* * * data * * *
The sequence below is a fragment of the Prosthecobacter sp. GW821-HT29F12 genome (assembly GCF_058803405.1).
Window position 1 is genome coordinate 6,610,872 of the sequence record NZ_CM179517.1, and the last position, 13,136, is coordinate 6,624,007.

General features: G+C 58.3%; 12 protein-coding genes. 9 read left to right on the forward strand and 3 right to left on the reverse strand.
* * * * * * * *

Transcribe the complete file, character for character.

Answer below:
The sequence below is a fragment of the Prosthecobacter sp. GW821-HT29F12 genome (assembly GCF_058803405.1).
Window position 1 is genome coordinate 6,610,872 of the sequence record NZ_CM179517.1, and the last position, 13,136, is coordinate 6,624,007.

General features: G+C 58.3%; 12 protein-coding genes. 9 read left to right on the forward strand and 3 right to left on the reverse strand.